Abbott dismisses conspiracy claim

THE Opposition Leader, Tony Abbott, has dismissed as a ''try-on'' a Labor backbencher's letter asking federal police to investigate Liberal figures for their alleged involvement in a conspiracy to topple the Gillard government.

Queensland Labor MP Graham Perrett wrote to the Australian Federal Police on Friday suggesting that Liberal figures including the Deputy Opposition Leader, Julie Bishop, frontbencher Christopher Pyne, the former Howard government minister Mal Brough and the Queensland Energy Minister, Mark McArdle, may have committed criminal offences by taking part in a ''political conspiracy'' to harm former speaker Peter Slipper and bring down the Labor government.

Mr Perrett wrote that the conspiracy involved using a ''fabricated'' sexual harassment claim by Mr Slipper's former staffer James Ashby to politically damage and humiliate Mr Slipper so badly that he would be forced to resign his seat. In the subsequent byelection, Mr Brough would be elected and would have supported a vote of no-confidence in the Gillard government, enabling Mr Abbott to be installed as head of a Coalition government, Mr Perrett said.

Asked about the allegations yesterday, Mr Abbott said Labor should move on.

''Look, the Labor Party has been hyperventilating about this for months now. They should get over it. They should accept that there has been no conspiracy here,'' he said in Sydney.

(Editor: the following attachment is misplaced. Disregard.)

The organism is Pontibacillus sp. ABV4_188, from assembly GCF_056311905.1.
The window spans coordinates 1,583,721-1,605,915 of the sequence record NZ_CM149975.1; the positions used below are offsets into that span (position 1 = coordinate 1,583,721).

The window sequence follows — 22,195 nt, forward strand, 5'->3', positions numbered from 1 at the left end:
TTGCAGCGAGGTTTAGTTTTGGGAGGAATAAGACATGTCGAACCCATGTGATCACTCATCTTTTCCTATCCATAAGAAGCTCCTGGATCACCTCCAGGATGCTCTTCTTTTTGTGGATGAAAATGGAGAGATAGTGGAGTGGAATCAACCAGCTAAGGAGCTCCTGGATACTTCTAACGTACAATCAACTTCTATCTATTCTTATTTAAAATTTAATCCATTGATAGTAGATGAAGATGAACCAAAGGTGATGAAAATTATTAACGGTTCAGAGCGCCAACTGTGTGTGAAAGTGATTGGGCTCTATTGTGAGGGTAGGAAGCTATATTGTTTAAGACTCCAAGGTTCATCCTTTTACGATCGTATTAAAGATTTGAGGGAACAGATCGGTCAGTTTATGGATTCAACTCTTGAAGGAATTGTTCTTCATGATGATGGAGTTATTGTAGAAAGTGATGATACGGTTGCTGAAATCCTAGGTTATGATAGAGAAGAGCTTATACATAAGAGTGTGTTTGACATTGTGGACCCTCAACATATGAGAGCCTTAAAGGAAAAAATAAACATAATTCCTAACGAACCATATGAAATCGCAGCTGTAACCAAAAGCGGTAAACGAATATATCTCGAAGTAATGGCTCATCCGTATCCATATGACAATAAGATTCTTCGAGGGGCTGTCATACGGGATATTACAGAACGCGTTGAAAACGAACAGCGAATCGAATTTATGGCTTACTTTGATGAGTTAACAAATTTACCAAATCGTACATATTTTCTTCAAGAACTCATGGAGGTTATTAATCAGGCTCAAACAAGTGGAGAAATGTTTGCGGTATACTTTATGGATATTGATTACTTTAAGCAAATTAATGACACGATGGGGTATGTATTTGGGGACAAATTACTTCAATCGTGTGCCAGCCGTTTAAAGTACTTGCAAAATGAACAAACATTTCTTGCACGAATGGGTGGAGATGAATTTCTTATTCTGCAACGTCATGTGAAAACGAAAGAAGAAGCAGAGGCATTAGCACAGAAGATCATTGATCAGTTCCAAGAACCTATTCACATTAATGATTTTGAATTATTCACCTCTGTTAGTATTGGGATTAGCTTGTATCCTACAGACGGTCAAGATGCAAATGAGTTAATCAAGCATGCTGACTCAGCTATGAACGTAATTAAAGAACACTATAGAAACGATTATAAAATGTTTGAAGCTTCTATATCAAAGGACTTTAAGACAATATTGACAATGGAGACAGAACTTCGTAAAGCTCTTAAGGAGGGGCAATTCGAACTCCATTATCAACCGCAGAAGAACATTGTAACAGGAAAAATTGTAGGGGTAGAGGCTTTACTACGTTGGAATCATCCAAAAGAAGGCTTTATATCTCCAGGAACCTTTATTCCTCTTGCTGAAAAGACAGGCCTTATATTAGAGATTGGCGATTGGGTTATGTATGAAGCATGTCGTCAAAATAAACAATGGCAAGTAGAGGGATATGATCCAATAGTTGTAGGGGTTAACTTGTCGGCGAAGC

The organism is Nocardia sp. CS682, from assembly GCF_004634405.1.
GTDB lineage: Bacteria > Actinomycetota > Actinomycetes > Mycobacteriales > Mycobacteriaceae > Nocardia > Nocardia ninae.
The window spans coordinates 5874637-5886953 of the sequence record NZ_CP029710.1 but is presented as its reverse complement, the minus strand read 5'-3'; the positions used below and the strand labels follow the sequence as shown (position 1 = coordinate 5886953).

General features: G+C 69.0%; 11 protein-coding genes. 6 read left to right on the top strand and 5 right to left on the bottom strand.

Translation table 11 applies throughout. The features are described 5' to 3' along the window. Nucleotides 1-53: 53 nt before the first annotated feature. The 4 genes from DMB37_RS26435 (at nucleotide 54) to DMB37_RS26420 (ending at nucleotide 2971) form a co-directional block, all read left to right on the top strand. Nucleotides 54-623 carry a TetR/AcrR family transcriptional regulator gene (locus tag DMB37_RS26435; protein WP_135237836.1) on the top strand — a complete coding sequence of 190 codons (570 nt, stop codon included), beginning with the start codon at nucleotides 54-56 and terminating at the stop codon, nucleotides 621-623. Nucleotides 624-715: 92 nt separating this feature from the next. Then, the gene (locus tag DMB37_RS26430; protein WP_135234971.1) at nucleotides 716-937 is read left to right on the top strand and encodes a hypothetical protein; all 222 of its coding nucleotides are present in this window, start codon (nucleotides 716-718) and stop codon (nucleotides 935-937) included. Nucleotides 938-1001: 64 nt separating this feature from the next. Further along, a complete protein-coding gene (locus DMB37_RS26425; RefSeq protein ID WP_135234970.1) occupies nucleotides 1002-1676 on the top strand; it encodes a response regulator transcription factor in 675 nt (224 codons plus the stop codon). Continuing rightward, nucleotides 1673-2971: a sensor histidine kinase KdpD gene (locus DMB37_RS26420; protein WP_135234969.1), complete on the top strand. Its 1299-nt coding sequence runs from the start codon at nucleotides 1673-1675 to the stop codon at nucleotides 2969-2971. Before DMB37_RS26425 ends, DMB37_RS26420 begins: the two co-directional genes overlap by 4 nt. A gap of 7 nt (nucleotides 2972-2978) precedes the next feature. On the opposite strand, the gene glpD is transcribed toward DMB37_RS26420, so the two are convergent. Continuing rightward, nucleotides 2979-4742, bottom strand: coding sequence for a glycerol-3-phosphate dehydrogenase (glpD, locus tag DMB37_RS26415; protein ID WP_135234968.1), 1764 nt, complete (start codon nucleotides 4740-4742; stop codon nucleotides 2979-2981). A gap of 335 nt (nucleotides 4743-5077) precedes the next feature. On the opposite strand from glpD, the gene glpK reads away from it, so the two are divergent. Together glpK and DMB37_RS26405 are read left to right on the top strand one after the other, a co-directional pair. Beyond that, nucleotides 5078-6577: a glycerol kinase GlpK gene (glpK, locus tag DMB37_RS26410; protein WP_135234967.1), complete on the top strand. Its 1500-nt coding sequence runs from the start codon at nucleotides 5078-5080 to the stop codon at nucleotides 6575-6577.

''They should understand that the only real issue when it comes to Peter Slipper is why did the Prime Minister ever think he was a fit and proper person to put in that job and, frankly, I think this is all a bit of try-on.''

Mr Abbott questioned whether public servants or ministerial staff had helped with the letter.

''Has any taxpayer money been used to prepare this letter? Have public servants been used to prepare this letter?'' he said.

Mr Perrett, who has been a solicitor since 1999, said he sought input from fellow MPs including the cabinet secretary, Mark Dreyfus, QC, as well as lawyers outside the caucus. He said he had not sought input from public servants or ministerial staff.

''This is the sort of thing that suburban solicitors put together every day,'' he said.

He said he had not sought permission to write the letter but had informed the office of the acting Prime Minister, Wayne Swan.

A spokesman for Mr Swan said: ''Mr Perrett's view is the view of the government: that senior federal Liberal MPs have serious questions to answer about their involvement with Mr Ashby and with this case.''

Mr Ashby's sexual harassment case against Mr Slipper was dismissed on December 12 in the Federal Court. Justice Steven Rares found Mr Ashby devised the claim for political and personal gain in combination with fellow Slipper aide Karen Doane, Mr Brough and Sydney solicitor Michael Harmer. Mr Ashby is appealing the Federal Court decision and announced on Friday that he would pursue his claim through Fair Work Australia.

Mr Perrett said the behaviour towards Mr Slipper could be in breach of laws against causing harm to a person in their capacity as a Commonwealth public official and against unauthorised access to restricted data and unauthorised disclosure of information by Commonwealth officers.

Smartphone
Tablet - Narrow
Tablet - Wide
Desktop